Why do we have gas when we get up in the morning?

When you wake up in the morning your gut wakes up with you and emits small smelly bursts into the air. Happens to everyone! But why? We investigate.

 A woman lets out gas (photo credit: INGIMAGE)
A woman lets out gas
(photo credit: INGIMAGE)

For many years we’ve looked at health issues, and there are numerous embarrassing things that intrigue and even really annoy people about their bodies,  but they don’t always feel comfortable asking their doctors questions. 

So, we’re here for you, and now we have a really important question:

Why do we have gas when we get up in the morning?

Don’t pretend you don’t know what we’re talking about. 

You get up in the morning, hop from the bed to the bathroom for the first pee of the day and when something else leaves your body. Little bursts of air. Everything is good, it happens to everyone. But why? And why in the morning?

At night, when you sleep, your gut is also quite sleepy. But when you wake up in the morning, it wakes up with you and starts to contract. These contractions sweep the gases trapped along the gut as you sleep deeply. The largest accumulation of gas in the gut occurs during the night, so even their most concentrated emission during the day occurs in the morning, when they are finally released after the night curfew, when your body is prone at night.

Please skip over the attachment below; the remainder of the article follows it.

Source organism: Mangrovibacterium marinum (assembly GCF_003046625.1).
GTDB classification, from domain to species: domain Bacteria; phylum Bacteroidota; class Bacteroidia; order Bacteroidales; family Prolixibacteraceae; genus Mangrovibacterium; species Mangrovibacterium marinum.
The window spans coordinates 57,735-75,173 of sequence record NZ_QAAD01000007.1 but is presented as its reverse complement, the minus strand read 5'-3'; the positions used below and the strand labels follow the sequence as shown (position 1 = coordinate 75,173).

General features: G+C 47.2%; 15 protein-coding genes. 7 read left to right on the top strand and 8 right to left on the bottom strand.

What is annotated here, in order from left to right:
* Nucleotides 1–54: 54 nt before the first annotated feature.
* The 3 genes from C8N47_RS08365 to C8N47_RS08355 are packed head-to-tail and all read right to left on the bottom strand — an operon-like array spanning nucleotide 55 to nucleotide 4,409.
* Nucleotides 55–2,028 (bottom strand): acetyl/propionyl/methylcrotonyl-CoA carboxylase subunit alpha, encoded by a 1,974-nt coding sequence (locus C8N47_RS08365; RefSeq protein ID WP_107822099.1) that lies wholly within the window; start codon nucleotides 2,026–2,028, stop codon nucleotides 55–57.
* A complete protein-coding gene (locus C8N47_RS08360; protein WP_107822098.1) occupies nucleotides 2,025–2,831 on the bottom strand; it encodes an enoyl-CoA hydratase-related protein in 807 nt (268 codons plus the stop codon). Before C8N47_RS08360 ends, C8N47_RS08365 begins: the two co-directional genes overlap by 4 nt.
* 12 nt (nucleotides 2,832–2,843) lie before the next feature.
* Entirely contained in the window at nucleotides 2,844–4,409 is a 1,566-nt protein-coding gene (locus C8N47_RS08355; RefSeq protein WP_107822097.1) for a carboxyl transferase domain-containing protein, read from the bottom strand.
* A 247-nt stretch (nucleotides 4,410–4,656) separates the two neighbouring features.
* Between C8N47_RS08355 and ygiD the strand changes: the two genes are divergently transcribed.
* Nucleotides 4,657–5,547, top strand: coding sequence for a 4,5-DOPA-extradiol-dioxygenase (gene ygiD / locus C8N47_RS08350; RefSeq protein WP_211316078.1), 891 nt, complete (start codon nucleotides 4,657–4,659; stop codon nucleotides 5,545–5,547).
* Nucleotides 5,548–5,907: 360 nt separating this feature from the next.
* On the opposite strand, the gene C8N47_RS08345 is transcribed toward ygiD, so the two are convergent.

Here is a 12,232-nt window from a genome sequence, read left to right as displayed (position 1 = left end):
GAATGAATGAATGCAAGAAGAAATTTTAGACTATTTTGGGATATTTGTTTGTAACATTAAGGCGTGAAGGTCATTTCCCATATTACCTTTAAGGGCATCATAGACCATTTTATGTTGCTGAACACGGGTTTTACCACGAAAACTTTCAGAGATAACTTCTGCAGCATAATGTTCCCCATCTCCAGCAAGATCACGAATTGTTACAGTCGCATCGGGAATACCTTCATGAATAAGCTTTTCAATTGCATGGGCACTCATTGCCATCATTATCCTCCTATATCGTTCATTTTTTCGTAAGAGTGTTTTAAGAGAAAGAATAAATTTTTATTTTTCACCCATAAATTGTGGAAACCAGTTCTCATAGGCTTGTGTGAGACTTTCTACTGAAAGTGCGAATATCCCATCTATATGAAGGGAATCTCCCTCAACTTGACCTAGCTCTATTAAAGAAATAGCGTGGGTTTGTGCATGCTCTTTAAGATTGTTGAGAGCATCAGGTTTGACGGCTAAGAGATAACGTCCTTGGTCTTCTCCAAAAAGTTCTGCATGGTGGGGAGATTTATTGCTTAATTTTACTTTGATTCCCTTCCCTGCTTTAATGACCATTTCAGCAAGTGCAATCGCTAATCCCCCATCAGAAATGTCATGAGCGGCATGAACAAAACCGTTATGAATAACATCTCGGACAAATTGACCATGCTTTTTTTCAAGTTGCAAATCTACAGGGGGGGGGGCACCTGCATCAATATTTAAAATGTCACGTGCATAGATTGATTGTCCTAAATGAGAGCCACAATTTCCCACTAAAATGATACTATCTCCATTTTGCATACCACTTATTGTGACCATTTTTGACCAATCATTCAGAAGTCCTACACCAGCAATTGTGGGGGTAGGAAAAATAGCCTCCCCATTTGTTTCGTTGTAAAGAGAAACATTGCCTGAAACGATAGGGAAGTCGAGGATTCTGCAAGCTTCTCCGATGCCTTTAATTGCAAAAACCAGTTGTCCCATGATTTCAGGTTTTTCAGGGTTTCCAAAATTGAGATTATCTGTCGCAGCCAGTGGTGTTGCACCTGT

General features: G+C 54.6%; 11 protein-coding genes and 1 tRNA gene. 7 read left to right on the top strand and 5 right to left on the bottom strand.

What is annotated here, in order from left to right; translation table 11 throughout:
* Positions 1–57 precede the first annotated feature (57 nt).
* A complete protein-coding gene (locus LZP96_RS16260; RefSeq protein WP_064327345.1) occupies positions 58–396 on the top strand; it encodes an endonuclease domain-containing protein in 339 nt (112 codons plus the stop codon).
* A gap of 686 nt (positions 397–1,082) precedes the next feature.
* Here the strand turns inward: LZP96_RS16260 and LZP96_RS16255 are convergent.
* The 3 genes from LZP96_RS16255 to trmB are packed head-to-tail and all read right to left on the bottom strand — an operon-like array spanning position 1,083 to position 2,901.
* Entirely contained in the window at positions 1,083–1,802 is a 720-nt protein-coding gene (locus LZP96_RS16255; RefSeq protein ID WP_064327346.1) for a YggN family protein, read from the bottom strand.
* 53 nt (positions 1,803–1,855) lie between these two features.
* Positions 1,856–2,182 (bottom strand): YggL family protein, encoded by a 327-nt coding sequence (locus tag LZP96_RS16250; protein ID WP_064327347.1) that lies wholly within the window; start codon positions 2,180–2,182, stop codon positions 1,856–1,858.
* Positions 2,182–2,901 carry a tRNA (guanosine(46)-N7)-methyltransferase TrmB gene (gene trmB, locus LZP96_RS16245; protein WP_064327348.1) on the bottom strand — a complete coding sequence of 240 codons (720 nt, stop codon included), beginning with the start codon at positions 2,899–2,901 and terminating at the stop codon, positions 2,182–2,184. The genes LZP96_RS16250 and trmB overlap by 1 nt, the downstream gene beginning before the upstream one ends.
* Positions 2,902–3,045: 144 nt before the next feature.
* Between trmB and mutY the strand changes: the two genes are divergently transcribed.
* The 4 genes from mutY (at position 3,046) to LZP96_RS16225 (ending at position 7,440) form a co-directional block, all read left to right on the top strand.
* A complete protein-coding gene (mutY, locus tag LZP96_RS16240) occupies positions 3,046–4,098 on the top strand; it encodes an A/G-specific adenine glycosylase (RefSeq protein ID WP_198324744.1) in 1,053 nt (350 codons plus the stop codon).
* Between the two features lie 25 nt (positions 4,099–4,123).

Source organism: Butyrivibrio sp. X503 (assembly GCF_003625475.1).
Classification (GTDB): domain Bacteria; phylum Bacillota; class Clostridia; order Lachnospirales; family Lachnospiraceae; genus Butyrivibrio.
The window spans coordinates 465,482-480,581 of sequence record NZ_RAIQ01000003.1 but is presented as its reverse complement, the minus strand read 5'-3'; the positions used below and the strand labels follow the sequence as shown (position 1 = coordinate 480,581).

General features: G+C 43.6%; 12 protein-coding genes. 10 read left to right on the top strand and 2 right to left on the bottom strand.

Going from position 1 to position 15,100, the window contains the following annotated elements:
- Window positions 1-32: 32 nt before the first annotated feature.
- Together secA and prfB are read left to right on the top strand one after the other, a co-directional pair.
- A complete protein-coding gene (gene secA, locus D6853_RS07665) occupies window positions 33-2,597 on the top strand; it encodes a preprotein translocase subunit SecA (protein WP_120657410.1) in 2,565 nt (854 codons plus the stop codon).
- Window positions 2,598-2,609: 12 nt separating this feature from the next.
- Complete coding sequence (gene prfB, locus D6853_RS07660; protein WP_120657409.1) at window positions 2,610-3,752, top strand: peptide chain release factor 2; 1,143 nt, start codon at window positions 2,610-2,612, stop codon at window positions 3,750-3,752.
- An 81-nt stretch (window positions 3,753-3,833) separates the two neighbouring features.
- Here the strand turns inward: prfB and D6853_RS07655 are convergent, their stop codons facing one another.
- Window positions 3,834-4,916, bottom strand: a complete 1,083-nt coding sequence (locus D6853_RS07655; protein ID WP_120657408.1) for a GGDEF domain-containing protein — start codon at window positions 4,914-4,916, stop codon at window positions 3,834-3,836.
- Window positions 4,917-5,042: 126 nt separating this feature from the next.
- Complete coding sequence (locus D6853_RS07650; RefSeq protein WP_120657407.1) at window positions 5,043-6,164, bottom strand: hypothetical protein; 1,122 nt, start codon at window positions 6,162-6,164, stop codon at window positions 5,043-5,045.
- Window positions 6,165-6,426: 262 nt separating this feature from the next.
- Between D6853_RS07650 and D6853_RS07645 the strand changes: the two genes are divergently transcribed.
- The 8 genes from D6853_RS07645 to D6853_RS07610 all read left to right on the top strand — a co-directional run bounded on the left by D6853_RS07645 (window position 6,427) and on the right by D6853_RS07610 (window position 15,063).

In an international study published last month, researchers surveyed thousands of people from different countries around the world and found that gas is the most common complaint related to the digestive system. 

Over 80% of study participants cited it as a problem that bothers them. The researchers found in this study a link between the frequency with which people suffer stomach-related issues and a poor mental state, which leads to a higher incidence of symptoms such as stress, depression and anxiety.

However, it’s important to understand that gas is a natural product of our digestive system, and each person emits gas from his body between 14 and 23 times a day on average (from the anus and mouth). 

Gas from the anus is usually caused due to food that for various reasons undergoes only partial decomposition and therefore its residues are broken down by bacteria in the colon, which leads to the production of a large amount of gas. 

Some foods cause most people to produce excess gas such as: beans, broccoli, fruit, wheat, potatoes and corn. Soft dairy products may increase gas production and lead to bloating and diarrhea, especially in people with lactose intolerance.

Although gas is a natural and normal phenomenon that everyone experiences, in some cases it can indicate a problem that requires treatment. 

If you think that you have too much gas, or it affects your quality of life, or if you have symptoms such as nausea, vomiting, blood in the stool, fever, sudden weight loss, etc., you should seek medical attention in case you have colitis or bowel cancer. After your doctor pinpoints a diagnosis, a dietitian can help adjust your daily food plan, if this might help.